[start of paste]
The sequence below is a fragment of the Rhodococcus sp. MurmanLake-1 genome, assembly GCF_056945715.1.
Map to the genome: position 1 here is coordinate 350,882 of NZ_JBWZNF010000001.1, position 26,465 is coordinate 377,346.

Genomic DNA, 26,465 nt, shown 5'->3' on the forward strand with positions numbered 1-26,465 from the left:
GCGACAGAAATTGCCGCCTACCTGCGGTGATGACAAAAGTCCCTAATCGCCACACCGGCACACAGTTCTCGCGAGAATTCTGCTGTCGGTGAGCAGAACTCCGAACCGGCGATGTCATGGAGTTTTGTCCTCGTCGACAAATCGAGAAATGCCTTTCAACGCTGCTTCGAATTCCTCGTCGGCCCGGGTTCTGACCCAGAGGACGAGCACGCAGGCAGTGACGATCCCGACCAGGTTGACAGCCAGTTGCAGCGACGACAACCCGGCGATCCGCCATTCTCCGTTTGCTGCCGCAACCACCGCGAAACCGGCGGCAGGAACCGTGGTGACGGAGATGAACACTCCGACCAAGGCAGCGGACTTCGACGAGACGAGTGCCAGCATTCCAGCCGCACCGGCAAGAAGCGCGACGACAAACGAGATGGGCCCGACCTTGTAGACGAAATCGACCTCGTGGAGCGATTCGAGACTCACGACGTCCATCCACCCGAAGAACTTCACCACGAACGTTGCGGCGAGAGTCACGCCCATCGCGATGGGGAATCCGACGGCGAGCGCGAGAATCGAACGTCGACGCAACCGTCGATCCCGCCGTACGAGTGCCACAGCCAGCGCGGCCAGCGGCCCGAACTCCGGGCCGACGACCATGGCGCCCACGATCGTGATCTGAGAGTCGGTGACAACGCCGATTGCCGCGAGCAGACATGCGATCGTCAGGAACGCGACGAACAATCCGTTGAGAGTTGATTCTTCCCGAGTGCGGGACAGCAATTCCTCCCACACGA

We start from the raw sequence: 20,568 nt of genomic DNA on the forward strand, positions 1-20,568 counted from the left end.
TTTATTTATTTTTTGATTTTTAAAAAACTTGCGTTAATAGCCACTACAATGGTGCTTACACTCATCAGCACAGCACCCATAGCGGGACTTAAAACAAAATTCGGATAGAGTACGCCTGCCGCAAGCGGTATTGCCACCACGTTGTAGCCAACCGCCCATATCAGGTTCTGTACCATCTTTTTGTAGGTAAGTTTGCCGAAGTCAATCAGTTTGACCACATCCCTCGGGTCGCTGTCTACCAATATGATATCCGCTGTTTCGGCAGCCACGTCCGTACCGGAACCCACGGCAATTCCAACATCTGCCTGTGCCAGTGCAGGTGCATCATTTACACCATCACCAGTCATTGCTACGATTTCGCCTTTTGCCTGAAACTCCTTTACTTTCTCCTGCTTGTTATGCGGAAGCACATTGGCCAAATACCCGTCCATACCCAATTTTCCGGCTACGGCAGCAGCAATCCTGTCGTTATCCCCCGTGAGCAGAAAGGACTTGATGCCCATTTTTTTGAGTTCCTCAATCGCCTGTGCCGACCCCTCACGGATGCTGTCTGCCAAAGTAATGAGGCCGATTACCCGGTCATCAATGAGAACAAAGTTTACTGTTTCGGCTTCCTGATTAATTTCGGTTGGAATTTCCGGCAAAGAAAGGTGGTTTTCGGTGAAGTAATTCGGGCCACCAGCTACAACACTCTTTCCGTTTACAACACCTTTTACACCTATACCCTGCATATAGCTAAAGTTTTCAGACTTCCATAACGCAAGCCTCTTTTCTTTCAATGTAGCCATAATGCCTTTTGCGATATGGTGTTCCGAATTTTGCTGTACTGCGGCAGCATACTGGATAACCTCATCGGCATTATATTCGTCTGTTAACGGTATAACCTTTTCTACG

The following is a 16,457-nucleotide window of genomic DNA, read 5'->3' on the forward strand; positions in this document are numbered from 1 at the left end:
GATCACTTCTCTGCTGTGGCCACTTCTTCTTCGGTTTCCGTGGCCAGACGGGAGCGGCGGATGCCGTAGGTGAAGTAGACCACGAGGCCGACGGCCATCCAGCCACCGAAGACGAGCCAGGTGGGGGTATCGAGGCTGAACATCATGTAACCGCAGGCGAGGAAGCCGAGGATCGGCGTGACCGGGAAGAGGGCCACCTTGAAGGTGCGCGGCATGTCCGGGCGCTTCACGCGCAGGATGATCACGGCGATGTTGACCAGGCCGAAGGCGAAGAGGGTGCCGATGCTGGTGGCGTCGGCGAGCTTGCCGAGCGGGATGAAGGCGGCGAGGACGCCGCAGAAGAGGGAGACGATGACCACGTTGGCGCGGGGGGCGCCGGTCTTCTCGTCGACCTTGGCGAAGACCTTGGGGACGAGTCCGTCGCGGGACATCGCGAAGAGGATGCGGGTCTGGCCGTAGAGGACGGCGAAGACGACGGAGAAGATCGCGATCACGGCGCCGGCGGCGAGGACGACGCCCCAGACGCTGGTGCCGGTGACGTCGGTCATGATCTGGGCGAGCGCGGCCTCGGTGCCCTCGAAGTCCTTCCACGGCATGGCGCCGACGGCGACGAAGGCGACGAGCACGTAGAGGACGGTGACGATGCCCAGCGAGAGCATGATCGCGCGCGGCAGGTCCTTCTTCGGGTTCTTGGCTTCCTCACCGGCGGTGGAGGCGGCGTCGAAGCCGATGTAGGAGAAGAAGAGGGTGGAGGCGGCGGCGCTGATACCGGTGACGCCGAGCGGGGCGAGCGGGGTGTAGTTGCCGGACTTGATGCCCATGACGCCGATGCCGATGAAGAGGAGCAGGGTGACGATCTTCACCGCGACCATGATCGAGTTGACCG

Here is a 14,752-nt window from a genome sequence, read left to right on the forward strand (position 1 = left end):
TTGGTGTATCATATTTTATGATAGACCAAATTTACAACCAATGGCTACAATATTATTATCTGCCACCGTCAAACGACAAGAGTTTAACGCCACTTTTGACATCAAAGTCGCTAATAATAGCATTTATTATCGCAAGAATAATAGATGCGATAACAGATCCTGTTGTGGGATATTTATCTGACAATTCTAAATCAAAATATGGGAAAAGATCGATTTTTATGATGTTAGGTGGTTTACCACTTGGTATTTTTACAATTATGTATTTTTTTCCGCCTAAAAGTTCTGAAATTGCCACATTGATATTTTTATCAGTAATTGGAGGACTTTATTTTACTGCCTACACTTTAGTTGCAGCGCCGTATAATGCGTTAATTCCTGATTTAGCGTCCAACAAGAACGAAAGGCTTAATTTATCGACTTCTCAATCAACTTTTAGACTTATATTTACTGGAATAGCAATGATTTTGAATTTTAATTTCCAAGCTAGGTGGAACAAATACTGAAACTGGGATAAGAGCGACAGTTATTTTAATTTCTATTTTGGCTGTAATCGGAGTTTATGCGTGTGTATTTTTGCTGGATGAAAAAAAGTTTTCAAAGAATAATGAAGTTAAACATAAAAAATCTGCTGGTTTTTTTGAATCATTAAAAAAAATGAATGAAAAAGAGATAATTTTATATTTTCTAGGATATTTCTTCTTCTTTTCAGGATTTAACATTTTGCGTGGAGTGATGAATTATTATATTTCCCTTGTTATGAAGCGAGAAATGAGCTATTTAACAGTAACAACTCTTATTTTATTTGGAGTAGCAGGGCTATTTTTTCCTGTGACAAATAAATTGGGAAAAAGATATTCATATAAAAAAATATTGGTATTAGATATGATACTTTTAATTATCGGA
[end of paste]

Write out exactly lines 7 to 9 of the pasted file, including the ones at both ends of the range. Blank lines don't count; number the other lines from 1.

The following is a 16,457-nucleotide window of genomic DNA, read 5'->3' on the forward strand; positions in this document are numbered from 1 at the left end:
GATCACTTCTCTGCTGTGGCCACTTCTTCTTCGGTTTCCGTGGCCAGACGGGAGCGGCGGATGCCGTAGGTGAAGTAGACCACGAGGCCGACGGCCATCCAGCCACCGAAGACGAGCCAGGTGGGGGTATCGAGGCTGAACATCATGTAACCGCAGGCGAGGAAGCCGAGGATCGGCGTGACCGGGAAGAGGGCCACCTTGAAGGTGCGCGGCATGTCCGGGCGCTTCACGCGCAGGATGATCACGGCGATGTTGACCAGGCCGAAGGCGAAGAGGGTGCCGATGCTGGTGGCGTCGGCGAGCTTGCCGAGCGGGATGAAGGCGGCGAGGACGCCGCAGAAGAGGGAGACGATGACCACGTTGGCGCGGGGGGCGCCGGTCTTCTCGTCGACCTTGGCGAAGACCTTGGGGACGAGTCCGTCGCGGGACATCGCGAAGAGGATGCGGGTCTGGCCGTAGAGGACGGCGAAGACGACGGAGAAGATCGCGATCACGGCGCCGGCGGCGAGGACGACGCCCCAGACGCTGGTGCCGGTGACGTCGGTCATGATCTGGGCGAGCGCGGCCTCGGTGCCCTCGAAGTCCTTCCACGGCATGGCGCCGACGGCGACGAAGGCGACGAGCACGTAGAGGACGGTGACGATGCCCAGCGAGAGCATGATCGCGCGCGGCAGGTCCTTCTTCGGGTTCTTGGCTTCCTCACCGGCGGTGGAGGCGGCGTCGAAGCCGATGTAGGAGAAGAAGAGGGTGGAGGCGGCGGCGCTGATACCGGTGACGCCGAGCGGGGCGAGCGGGGTGTAGTTGCCGGACTTGATGCCCATGACGCCGATGCCGATGAAGAGGAGCAGGGTGACGATCTTCACCGCGACCATGATCGAGTTGACCG

Here is a 14,752-nt window from a genome sequence, read left to right on the forward strand (position 1 = left end):